A little knowledge can make food labeling claims a lot less confusing
An article in The Wall Street Journal Monday headlined “The Gluten-Free Craze: Is It Healthy” makes an interesting point about food manufacturers trying to get in on a health craze that actually only affects a small minority of consumers.
In reality, the only people who need be concerned about gluten, the article points out, are those with celiac disease – a condition affecting less than one percent of the population – although, according to the National Foundation for Celiac Awareness, another 18 million Americans suffer from “gluten sensitivity” that may cause feelings of discomfort. Yet “gluten-free” claims have proliferated, and have been a driving force in the sales of many products, including some that never even contained gluten.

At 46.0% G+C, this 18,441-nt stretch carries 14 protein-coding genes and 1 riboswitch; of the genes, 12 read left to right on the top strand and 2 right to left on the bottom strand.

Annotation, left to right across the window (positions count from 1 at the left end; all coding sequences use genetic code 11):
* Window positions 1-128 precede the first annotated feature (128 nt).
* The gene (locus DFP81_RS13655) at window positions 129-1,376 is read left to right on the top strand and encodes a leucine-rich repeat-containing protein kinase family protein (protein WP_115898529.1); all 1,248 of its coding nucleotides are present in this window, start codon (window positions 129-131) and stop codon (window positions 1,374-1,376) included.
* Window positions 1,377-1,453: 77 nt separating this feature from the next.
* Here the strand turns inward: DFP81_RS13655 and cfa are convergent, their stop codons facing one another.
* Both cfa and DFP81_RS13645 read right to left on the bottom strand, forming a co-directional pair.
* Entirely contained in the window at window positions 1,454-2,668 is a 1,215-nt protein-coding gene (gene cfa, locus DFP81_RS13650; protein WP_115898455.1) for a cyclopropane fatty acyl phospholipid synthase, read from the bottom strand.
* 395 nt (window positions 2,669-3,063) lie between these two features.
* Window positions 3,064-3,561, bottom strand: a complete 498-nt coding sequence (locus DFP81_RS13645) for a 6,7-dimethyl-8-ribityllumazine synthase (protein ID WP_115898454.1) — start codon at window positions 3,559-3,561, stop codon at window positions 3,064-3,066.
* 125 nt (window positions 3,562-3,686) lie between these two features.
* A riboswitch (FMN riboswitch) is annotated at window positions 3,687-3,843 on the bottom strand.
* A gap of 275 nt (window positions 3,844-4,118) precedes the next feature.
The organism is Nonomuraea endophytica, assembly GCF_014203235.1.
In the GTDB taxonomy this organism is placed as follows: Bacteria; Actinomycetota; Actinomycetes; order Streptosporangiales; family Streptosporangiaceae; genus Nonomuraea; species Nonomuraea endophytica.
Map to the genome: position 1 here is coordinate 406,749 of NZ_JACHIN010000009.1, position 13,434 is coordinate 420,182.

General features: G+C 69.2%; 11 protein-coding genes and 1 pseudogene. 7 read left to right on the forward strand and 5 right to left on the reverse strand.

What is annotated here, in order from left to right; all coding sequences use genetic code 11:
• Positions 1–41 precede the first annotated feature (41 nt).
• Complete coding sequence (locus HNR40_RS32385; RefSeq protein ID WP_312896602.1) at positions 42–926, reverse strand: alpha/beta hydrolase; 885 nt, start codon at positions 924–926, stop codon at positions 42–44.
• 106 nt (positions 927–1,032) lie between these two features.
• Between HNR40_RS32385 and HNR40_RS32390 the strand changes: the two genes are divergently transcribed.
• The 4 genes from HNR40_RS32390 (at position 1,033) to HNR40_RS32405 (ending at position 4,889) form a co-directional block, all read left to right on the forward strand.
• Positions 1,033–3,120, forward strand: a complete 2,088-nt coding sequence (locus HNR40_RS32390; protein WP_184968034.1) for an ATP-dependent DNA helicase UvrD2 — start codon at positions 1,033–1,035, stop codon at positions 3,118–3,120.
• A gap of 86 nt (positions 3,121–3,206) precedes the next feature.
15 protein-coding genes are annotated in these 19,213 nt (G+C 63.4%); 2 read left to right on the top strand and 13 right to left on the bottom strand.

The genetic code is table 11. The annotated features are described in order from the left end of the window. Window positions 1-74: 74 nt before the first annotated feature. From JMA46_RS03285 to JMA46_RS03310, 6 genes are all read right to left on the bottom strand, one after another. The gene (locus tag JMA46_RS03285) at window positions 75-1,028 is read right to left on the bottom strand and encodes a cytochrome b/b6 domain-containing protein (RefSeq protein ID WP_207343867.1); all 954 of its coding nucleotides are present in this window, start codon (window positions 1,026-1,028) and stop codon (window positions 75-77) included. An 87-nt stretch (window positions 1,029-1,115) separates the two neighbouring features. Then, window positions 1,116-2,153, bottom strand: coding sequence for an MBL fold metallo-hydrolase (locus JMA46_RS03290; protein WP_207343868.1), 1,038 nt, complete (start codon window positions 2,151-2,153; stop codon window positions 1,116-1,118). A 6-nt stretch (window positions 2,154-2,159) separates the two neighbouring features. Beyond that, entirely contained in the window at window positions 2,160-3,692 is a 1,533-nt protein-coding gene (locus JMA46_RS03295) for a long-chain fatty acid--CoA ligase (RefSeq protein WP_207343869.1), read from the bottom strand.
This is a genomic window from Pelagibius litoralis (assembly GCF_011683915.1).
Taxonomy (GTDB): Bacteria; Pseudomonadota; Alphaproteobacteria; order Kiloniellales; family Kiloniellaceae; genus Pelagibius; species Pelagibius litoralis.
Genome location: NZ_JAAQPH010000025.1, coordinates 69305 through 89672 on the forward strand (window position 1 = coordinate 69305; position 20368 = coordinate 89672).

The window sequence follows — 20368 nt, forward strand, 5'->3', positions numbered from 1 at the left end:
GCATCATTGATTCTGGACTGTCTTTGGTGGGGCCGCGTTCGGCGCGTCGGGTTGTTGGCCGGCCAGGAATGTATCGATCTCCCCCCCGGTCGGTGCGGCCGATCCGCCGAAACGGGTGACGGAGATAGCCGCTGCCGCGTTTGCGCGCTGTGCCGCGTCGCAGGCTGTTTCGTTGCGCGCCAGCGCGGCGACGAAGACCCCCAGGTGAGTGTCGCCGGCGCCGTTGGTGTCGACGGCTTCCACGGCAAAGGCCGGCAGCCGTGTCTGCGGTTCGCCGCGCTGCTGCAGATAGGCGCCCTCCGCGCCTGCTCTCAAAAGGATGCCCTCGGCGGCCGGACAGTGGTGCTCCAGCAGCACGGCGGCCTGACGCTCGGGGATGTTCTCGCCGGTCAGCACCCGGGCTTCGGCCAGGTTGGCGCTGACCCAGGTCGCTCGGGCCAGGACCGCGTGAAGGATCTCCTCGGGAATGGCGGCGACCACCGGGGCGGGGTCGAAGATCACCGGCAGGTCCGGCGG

And that, some experts charge, could be causing consumers to make choices that aren’t necessarily in their best interest – for example, by buying “gluten-free” items that actually have fewer nutrients than their gluten-containing counterparts.
Of course, “gluten-free” is only one of a number of health claims used on product labels, as the article also points out. Here at Food Identity Theft, our job is to help consumers sort them all out, identifying those that are actually “part of the solution” to food-related problems and others that are problematic in themselves.
A good example of the latter are trans-fat free labels,” which the Journal notes are being used on products such as milk, “even though milk never contained the artificial kind of trans fats that clog arteries.”